In my post on Marlene Zuk’s Paleofantasy, I referred to a review by John Hawks. Hawks suggested that Zuk’s fantasies should be thought of as hypotheses to be tested. I was not convinced that Zuk used this approach, but Hawks’s comment triggered me to write a list of what are the most interesting questions about the paleo lifestyle that I would like to see more evidence on. The list is below.
The common thought that runs through them, beyond Zuk’s points about recent evolution, is that adaptation to a particular diet doesn’t mean it can’t be improved. Also, humans faced broadly varied diets in our past, so I expect that humans have much flexibility in what we can eat.
I should also note that I am posing these questions not as a challenge to the central tenets of the paleo diet, which I expect will largely hold. However, if the answers to these questions fall a certain way, the resulting dietary recommendations probably won’t be called paleo.
Finally, while there is already evidence on the likely answer for some of them, the questions are far from closed.
- How does the performance of our mental hardware vary across different diets? I ask this for two reasons. First, we haven’t only evolved physically since the dawn of agriculture, but also mentally. Second, while the paleo-diet may be a good starting point, there must almost certainly be some ways it can be improved, particularly in the context of specific domains such as intelligence. [For me, this is the question I’d most like to know more about.]
- How does the paleo-diet compare to the Mediterranean or the Okinawan diet in terms of longevity? Or other health measures? Evolution doesn’t shape humans to live as long as possible. It shapes us to have viable offspring. I should also throw in the growing evidence that the costs of carrying some extra fat are not as high as some people claim.
- Following from this, what are the trade-offs? If a diet full of red meat improves health and reproductive success at some age points, does it increase cancer risk in old age? Is there a trade-off between physical and mental output? I am skeptical of claims of a world without trade-offs.
- On the flip side to the above two points, what of Michael Rose’s argument that traits at different ages may not be directly linked, and selective forces act more strongly when we are young? Is a paleo diet more beneficial during old age, as the selective forces associated with agriculture have had less opportunity to shape traits that express when we are old? If we switch over to a paleo-diet at age 40, what costs of our pre-40 behaviour persist?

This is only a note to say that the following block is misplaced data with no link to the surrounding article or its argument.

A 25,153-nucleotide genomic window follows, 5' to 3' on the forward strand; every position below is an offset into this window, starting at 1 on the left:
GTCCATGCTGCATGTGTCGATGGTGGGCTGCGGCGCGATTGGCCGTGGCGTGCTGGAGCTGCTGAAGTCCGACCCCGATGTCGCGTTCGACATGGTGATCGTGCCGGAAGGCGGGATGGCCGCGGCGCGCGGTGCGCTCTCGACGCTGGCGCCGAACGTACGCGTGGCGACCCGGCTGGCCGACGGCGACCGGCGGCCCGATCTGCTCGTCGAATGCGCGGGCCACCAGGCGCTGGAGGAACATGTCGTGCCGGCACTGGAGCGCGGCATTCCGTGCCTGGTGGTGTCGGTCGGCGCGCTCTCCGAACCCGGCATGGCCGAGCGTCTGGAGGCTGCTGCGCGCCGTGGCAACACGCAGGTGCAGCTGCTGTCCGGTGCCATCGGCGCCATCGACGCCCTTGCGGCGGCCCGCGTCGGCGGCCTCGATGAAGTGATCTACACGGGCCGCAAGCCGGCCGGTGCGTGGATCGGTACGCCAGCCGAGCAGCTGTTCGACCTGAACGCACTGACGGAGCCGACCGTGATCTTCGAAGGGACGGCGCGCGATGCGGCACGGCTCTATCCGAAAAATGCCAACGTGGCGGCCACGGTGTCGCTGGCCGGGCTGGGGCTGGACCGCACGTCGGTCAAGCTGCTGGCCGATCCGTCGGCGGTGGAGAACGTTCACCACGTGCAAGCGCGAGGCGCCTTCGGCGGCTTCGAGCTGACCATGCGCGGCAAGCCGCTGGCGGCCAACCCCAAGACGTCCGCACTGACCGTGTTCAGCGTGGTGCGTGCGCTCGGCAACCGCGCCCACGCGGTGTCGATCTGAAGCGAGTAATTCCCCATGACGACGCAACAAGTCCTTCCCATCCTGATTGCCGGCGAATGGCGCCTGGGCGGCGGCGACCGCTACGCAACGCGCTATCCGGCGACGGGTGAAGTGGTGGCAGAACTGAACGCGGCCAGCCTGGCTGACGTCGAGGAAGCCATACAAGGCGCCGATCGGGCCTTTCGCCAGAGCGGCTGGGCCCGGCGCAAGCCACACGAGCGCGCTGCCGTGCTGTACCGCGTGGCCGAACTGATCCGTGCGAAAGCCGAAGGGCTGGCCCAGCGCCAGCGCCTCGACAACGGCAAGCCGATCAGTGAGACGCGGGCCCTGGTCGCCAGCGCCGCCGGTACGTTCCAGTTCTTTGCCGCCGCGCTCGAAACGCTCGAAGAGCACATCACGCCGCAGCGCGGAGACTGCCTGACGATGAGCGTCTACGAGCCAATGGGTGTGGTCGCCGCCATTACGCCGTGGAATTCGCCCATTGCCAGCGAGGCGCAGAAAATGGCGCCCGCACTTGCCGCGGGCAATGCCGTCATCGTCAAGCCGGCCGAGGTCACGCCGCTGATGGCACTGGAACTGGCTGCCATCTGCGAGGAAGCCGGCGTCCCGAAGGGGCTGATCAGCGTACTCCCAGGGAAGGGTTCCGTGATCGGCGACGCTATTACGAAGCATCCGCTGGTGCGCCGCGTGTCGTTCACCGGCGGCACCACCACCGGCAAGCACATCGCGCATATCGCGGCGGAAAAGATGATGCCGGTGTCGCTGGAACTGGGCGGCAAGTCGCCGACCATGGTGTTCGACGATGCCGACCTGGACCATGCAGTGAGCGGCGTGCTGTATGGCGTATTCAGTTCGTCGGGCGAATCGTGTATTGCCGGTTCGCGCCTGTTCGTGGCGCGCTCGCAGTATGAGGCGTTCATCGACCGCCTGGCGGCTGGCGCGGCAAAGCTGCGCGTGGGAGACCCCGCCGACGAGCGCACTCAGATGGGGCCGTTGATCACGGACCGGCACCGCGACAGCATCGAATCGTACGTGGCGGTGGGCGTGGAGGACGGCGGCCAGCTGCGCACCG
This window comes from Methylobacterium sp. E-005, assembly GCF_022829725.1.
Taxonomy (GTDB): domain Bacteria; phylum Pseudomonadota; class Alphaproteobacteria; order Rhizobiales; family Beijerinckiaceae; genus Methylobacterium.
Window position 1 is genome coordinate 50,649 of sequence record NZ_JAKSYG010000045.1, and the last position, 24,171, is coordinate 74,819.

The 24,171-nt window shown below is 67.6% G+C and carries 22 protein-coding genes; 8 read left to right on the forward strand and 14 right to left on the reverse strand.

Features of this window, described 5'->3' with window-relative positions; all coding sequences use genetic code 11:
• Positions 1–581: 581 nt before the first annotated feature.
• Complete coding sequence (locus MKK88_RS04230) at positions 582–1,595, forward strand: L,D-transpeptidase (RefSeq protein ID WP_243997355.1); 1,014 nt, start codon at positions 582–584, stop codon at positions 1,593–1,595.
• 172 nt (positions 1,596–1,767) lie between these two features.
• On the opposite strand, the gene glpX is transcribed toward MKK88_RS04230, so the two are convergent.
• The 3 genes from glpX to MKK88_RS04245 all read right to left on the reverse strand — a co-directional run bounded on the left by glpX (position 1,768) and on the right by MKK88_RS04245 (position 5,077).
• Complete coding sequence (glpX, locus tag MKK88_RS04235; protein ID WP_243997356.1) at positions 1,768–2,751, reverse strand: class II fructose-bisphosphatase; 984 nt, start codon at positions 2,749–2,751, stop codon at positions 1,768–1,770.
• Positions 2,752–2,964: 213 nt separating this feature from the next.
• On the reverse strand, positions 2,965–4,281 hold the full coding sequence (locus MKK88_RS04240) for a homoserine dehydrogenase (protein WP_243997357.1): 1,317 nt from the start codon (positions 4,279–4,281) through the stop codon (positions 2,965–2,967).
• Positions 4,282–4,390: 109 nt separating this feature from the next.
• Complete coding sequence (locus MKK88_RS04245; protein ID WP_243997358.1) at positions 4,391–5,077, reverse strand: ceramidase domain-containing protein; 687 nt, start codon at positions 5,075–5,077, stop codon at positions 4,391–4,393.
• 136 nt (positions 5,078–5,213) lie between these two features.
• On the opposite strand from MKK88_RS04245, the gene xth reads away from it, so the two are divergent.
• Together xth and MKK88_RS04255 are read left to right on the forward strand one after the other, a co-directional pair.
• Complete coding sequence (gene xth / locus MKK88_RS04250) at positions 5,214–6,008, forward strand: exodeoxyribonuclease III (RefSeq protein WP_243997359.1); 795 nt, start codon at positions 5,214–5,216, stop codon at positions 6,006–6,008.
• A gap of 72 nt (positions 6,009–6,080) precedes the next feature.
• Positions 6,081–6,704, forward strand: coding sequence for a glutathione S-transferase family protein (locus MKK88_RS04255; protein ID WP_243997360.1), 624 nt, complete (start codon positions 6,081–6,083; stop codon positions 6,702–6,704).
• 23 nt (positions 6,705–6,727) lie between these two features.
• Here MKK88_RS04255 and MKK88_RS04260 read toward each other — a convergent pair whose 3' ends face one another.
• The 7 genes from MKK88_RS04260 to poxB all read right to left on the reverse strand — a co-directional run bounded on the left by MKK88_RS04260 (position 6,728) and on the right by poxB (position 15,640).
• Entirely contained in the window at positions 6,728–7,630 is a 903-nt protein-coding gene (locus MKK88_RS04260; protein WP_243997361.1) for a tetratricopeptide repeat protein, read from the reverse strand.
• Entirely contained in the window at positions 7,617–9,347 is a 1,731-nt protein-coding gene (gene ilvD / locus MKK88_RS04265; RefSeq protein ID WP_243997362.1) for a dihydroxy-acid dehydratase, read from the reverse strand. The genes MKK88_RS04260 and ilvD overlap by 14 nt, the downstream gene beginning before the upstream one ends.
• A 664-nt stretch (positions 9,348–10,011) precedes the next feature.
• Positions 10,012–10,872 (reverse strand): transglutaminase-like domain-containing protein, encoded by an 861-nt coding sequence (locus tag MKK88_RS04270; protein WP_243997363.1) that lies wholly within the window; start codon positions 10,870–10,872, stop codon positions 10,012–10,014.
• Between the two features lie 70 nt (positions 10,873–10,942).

- While there is plenty of evidence about the potential for human evolution since the dawn of agriculture, the potential for evolution of our microbiome is orders of magnitude larger. What is the effect of the changes in our microbiome? If someone eats a paleo diet, their microbiome is considerably different from when they were eating a diet full of sugar and grain. But how much does a paleo-diet microbiome today resemble the human microbiome of tens of thousands of years ago?
- Grass seeds tend to be poisonous. But how much has the level of poison changed since humans commenced farming grains relative to our ability to digest those poisons? There is likely to have been significant evolution of grains if less poisonous varieties were selected for (and communities that farmed them would likely have had an advantage). Is rice really that bad?
- How much of the benefit of the paleo-diet comes from simply excluding sugars and highly processed flour? If you read the paleo testimonials on sites such as Mark’s Daily Apple, I’m guessing most of the benefits came from cutting out the junk and getting some exercise. I’m sounding like Marlene Zuk here, but I’d like to see this tested.
- How much of the benefit of the paleo-diet is due to calorific restriction? When the muffins or donuts get passed around at work, you say no. Not only are you excluding simple carbs, but you are also consuming less calories than you might have otherwise.
- If we remember that most people hanging out on paleo-websites are the people for whom the diet works, what is the actual rate of attrition of people who chose a paleo diet as opposed to other diets? I know that I find the paleo-diet to be an easy to use heuristic, but is this the case in general?
- How do the answers to these questions change as we look at people of different ethnicity with different agricultural histories? How much variation is there within these groups?
- And an exercise question – how much variation is there in feet type between people and populations? Is barefoot running better for some people’s feet than others?
I’m sure I can come up with more, but these will do for the moment. Explorations of some of these questions would probably make a nice blog post, so I’ll revisit some of them soon.